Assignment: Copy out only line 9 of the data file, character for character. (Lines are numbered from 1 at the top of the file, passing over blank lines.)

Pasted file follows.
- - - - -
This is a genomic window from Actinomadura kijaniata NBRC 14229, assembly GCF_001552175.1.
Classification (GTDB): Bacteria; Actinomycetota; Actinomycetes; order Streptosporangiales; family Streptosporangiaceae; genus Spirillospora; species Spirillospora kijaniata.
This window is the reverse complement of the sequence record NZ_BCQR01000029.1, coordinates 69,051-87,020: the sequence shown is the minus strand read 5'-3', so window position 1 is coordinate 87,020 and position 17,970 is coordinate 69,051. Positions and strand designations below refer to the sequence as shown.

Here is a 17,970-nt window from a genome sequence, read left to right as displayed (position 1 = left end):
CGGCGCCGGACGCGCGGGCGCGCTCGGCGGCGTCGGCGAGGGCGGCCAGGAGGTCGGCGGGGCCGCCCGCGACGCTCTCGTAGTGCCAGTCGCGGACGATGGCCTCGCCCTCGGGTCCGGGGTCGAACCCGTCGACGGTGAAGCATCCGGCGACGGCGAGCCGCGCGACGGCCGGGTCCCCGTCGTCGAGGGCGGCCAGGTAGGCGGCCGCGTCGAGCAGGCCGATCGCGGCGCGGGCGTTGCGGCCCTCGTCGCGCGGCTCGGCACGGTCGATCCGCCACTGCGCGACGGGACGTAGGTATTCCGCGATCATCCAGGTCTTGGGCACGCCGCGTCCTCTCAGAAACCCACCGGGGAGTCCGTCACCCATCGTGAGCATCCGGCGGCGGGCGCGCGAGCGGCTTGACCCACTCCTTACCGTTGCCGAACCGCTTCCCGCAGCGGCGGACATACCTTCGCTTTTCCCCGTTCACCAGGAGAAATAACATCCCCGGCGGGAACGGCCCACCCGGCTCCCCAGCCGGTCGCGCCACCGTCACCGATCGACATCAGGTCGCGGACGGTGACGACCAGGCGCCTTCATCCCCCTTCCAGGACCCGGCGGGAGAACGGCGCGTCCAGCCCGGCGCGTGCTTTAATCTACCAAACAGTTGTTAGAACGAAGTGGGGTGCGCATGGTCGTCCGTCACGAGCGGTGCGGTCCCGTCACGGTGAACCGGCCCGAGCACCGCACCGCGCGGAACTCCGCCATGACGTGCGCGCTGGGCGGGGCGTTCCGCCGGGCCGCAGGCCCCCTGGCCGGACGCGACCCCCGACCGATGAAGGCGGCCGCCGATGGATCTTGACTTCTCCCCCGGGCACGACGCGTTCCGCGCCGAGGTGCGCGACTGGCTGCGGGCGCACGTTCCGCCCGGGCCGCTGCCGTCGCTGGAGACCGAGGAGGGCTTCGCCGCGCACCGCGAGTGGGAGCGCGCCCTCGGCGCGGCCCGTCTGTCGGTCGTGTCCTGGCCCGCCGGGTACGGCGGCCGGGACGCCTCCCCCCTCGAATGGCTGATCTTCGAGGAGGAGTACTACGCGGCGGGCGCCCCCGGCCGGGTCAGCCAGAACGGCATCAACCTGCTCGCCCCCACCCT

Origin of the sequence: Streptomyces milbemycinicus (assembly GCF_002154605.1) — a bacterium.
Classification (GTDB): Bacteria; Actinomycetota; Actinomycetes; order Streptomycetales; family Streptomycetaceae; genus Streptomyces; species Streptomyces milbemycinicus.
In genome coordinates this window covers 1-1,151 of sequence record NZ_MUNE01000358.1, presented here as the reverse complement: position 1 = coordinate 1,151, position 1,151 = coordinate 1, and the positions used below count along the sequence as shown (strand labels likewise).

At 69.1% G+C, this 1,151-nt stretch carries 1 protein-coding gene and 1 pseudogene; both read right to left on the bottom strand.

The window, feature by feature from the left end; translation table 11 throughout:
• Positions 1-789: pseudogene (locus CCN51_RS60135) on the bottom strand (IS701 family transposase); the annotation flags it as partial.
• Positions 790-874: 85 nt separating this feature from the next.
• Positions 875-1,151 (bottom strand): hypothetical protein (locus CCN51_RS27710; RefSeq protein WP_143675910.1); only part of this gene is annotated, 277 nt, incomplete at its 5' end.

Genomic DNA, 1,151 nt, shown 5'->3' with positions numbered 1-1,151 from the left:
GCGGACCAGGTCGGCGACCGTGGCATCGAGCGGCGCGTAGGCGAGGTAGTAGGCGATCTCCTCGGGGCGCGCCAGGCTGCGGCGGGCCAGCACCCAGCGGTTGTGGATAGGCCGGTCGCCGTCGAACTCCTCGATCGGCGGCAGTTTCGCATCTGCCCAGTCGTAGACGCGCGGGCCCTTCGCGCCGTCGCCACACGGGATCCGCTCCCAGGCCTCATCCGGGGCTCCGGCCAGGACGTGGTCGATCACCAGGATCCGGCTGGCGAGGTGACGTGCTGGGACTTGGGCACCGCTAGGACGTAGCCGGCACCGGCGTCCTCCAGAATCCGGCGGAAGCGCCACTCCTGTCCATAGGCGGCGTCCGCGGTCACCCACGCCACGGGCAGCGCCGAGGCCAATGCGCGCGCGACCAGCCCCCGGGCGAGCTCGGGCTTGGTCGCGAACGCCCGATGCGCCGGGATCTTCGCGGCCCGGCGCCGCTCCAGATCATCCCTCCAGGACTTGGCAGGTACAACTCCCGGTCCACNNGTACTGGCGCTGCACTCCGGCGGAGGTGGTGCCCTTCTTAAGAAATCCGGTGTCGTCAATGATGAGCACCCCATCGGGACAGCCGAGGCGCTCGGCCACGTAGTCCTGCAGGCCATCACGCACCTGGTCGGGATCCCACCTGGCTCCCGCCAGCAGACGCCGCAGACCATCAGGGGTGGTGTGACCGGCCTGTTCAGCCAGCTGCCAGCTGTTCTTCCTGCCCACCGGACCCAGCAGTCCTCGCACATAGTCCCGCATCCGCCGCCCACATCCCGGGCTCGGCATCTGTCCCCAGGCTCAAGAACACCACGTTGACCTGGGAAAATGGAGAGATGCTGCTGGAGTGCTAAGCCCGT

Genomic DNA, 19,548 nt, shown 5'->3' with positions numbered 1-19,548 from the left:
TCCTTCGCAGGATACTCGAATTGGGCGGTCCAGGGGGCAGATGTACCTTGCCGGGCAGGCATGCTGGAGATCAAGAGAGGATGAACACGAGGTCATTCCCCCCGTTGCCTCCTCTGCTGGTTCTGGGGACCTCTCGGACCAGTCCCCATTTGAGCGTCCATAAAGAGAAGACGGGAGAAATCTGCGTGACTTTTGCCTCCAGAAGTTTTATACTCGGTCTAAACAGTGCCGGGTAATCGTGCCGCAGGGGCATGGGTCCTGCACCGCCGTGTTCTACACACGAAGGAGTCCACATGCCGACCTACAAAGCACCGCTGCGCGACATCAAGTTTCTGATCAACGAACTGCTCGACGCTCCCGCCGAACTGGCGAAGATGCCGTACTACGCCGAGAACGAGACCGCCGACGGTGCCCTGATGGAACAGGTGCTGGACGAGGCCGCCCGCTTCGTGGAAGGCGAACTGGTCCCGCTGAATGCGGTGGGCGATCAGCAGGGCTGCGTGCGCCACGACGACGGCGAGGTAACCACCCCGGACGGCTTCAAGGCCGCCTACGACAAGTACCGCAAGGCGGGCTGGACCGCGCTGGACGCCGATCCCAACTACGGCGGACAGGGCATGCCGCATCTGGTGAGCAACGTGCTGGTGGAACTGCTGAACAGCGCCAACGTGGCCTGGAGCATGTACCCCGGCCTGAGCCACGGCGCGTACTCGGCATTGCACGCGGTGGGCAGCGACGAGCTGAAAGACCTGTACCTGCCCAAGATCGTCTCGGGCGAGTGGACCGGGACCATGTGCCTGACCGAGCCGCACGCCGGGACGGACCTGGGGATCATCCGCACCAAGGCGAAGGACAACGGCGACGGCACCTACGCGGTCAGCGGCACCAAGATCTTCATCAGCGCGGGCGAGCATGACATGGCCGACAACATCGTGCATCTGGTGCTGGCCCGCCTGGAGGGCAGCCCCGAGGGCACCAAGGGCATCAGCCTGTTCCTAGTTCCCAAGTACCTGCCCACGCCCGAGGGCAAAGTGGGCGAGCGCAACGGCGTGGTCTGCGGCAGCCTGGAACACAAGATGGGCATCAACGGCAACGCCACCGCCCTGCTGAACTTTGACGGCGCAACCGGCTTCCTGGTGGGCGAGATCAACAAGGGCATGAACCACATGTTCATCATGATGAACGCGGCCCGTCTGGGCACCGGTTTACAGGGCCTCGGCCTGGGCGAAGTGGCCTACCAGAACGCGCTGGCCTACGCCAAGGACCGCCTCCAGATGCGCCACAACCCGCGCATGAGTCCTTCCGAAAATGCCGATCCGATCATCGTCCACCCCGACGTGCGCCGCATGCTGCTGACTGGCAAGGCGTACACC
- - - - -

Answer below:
At 69.1% G+C, this 1,151-nt stretch carries 1 protein-coding gene and 1 pseudogene; both read right to left on the bottom strand.